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Webb Cabin


Webb Cabin

“Typical African-American Home”
James Webb, a free African-American farmer, built this hand-hewn log home in 1852. He lived here with his enslaved wife, Mary Ann, and their four children, Charles, Elizabeth, John and Ann, and Webb’s father, Henry. The Webbs were members of Mount Pleasant Church. This one-room log cabin, with its “potato hole,” open fireplace and loft accessed by a crude ladder, was made from materials found at hand or nearby. Built on ballast stones from ships, it stands near the Choptank River, Hog Creek and several roads including Harriet Tubman’s possible route from Poplar Neck. This cabin represents the kind of housing that sheltered many African-American and poor white families during the early and mid-19th century. Harriet Tubman’s father and mother, Ben and Rit Ross, probably lived in a very similar structure at nearby Poplar Neck.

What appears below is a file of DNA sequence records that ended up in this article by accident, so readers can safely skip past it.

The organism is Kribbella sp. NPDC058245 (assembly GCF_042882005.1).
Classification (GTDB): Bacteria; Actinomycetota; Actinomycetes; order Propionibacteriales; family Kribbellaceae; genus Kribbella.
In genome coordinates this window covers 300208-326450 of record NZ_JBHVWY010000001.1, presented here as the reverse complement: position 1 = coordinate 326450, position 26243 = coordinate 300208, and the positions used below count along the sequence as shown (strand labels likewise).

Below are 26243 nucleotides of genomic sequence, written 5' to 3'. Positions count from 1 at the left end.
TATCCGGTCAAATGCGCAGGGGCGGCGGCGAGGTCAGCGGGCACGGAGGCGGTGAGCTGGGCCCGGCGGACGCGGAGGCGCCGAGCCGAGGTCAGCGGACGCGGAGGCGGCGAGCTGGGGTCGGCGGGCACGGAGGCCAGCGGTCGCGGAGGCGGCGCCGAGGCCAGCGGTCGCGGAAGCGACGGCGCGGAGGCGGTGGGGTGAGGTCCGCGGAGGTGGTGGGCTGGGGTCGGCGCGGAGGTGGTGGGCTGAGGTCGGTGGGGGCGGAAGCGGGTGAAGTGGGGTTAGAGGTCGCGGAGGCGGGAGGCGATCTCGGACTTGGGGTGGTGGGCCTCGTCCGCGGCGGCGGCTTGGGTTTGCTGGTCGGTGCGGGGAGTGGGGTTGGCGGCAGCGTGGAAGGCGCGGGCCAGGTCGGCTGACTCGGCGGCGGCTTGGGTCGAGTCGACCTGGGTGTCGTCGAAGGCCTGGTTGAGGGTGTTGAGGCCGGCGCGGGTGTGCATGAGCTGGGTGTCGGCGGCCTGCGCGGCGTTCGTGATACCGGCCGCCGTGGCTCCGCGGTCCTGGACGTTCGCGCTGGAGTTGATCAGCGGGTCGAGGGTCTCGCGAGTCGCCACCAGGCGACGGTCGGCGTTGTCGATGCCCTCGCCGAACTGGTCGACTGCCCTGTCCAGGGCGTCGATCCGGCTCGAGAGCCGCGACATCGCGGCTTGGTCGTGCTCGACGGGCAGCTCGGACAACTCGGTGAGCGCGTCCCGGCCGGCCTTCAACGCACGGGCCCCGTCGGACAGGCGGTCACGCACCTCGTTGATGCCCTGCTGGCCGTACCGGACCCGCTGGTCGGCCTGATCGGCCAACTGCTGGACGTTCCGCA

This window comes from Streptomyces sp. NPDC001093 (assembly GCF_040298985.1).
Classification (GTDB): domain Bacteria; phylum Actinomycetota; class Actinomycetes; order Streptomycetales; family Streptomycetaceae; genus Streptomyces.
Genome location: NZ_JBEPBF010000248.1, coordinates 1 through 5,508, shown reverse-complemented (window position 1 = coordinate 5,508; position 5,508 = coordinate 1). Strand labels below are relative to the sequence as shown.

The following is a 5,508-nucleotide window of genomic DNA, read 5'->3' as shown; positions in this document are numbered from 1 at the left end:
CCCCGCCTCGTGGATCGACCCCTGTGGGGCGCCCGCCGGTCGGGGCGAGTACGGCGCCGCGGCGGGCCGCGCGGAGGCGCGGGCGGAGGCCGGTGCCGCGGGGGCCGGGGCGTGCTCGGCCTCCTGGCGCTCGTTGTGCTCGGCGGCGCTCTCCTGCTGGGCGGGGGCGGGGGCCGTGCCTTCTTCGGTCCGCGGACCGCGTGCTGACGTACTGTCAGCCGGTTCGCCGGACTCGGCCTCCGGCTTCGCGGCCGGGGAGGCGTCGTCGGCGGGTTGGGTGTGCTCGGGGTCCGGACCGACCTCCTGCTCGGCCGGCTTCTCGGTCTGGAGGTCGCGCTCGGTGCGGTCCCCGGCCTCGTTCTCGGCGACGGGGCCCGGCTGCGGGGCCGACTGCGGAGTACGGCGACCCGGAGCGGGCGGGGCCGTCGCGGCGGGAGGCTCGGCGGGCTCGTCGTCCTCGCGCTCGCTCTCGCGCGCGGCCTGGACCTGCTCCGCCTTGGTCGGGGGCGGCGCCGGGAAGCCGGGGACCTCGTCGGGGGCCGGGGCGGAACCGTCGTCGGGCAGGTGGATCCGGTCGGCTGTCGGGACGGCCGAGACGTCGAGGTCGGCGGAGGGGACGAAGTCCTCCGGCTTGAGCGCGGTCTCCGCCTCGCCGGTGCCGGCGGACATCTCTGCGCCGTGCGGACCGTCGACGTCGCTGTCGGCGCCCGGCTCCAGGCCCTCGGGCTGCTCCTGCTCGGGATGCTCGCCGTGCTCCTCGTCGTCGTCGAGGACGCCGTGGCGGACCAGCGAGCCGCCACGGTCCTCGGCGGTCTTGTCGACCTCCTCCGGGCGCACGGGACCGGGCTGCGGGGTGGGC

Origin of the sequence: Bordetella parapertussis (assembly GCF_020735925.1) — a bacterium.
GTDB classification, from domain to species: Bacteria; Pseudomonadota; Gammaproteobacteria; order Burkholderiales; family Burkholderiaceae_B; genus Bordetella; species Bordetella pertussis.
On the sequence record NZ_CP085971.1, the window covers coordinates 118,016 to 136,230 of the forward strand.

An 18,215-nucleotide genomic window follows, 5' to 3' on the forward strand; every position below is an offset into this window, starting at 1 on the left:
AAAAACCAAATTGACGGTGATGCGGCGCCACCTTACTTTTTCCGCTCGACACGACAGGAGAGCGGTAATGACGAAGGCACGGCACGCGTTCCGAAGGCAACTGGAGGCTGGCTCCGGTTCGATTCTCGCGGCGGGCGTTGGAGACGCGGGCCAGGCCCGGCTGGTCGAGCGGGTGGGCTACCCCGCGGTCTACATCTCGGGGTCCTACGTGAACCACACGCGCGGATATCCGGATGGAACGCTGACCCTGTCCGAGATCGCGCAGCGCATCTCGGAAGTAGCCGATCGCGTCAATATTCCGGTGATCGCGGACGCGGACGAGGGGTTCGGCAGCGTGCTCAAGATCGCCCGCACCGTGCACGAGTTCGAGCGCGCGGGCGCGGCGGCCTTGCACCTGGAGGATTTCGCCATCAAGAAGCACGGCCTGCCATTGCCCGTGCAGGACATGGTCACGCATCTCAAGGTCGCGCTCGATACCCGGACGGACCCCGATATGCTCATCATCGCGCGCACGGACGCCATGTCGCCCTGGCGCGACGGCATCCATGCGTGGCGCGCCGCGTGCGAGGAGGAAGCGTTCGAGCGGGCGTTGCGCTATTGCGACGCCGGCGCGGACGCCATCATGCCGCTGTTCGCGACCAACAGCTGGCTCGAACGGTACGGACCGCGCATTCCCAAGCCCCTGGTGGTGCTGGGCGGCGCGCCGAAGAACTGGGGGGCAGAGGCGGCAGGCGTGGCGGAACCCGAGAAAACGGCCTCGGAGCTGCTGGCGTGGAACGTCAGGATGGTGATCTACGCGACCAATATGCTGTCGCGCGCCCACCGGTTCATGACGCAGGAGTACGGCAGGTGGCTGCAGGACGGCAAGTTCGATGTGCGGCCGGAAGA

The lack of resources and primitive characteristics of such buildings have long precluded preservation of many structures like this one. Fortunately, this has been preserved for generations and utilized for a variety of purposes. The Webb Cabin sits on a one-acre plot of land owned by Caroline County, surrounded by agricultural farmland. The hand-hewn structure, with its original foundation, is owned and maintained by the Caroline Historical Society.

GPS Coordinates: 38.755608,-75.892793


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